Meet a Nasty Woman: Kristin Schoonover


Meet a Nasty Woman: Kristin Schoonover

  • Anna Helgeson

    Anna Helgeson is curious. Curious about the ever-present past, how fantasies become common sense, cultural erasure, and how we decide what is funny. Using performance, photography, and words she...

Kristin Schoonover

Let’s talk about bright sides, shall we.  While the very foundation of democracy may be crumbling all around us, the inescapable clatter has stirred many from a deep slumber.  For those sheltered by the soft downy blankets of white, middle class privilege, political engagement used to be a visit to the voting booth every four years.  But no more; now we know that democracy is fragile and not guaranteed. Like many of you in the past few weeks I have attended activist meetings in rooms designed for 50 with 150 people pushing through the doors, I have attended marches and rallies that electrified our city with the hope of resistance, and I have met with artists who never before considered themselves political but are no longer content to just sit quietly on the side lines.

One such artist is potter Kristin Schoonover. She organized the extremely successful Nasty Women exhibition in Asheville a few weeks ago that raised money and rallied support for Planned Parenthood.  I recently met up with her in her River Arts District studio located in the Clayspace Co-op.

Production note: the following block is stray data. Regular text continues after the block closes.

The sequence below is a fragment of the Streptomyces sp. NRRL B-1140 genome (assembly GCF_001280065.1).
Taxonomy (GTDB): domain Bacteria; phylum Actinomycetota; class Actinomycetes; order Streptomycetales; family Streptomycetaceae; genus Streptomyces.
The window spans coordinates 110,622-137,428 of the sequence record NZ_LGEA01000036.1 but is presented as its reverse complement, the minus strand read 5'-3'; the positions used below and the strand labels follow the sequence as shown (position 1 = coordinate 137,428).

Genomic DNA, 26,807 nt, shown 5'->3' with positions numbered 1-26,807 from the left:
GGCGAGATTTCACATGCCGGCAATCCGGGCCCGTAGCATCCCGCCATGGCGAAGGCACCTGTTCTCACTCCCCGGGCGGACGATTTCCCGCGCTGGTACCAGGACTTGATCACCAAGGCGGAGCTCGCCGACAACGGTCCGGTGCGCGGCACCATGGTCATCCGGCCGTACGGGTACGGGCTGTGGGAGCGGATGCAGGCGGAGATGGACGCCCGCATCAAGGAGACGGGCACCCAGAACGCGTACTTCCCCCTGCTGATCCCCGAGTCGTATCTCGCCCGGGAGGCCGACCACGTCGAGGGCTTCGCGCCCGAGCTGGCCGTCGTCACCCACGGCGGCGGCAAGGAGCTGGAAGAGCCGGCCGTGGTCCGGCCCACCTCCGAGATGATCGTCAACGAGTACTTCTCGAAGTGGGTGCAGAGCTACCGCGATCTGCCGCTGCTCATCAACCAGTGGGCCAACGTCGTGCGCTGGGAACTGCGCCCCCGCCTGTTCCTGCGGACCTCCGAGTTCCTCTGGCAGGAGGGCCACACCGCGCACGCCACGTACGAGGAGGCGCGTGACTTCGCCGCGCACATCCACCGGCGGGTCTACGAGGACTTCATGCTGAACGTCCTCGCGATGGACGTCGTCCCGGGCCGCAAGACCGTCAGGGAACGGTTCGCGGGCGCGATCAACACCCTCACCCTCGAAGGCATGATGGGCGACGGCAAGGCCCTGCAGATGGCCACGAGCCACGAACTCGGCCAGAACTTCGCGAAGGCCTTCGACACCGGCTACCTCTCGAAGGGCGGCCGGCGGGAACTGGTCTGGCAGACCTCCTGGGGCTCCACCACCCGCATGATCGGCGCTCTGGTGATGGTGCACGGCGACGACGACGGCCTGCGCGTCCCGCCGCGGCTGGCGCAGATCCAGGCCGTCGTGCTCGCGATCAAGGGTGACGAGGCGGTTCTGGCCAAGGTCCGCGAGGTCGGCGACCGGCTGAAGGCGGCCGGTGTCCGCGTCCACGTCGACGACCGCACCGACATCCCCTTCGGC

“If I had to survive on what I make alone I could maybe feed myself and a dog…and the dog only sometimes,” Kristin jokes as she invites me to sit on a small dusty stool surrounded by shelves overflowing with vessels and platters in various stages of completion.

If you have been to the River Arts District you have seen her work.  She specializes in exquisitely designed functional ceramic pieces often stenciled with geometric patterns using layers of colorful slip.  Since 2004, after receiving a degree from Alfred University in 2001, she has maintained a consistent studio practice under the name Benyo Pottery.

With refreshingly honest candor (especially in this era of “alternative” facts) she admits the only reason she can afford to be a full time potter is because her husband works and supports their family.  They have two kids, Tessa (10) and Sammy (9).  She allowed me to interrupt her precious studio time (if her kids are in school, she is in the studio) to pepper her with questions about art and activism.

How long have you been a potter? With the exception of a six month stint at The Harlem Wizards last year it has been my only job (outside of parenting) since 2004.

What motivates you? I really like selling things; it makes me feel good when someone likes a piece enough to give me their hard earned money in exchange.

What is the highest compliment you have received about your work? I have never seen anything like this and I want to buy it.

What is your greatest influence, day to day, as an artist?  Instagram. I am influenced and inspired by what people are making and putting out there.  I am always looking for innovative designs, colors, and shapes.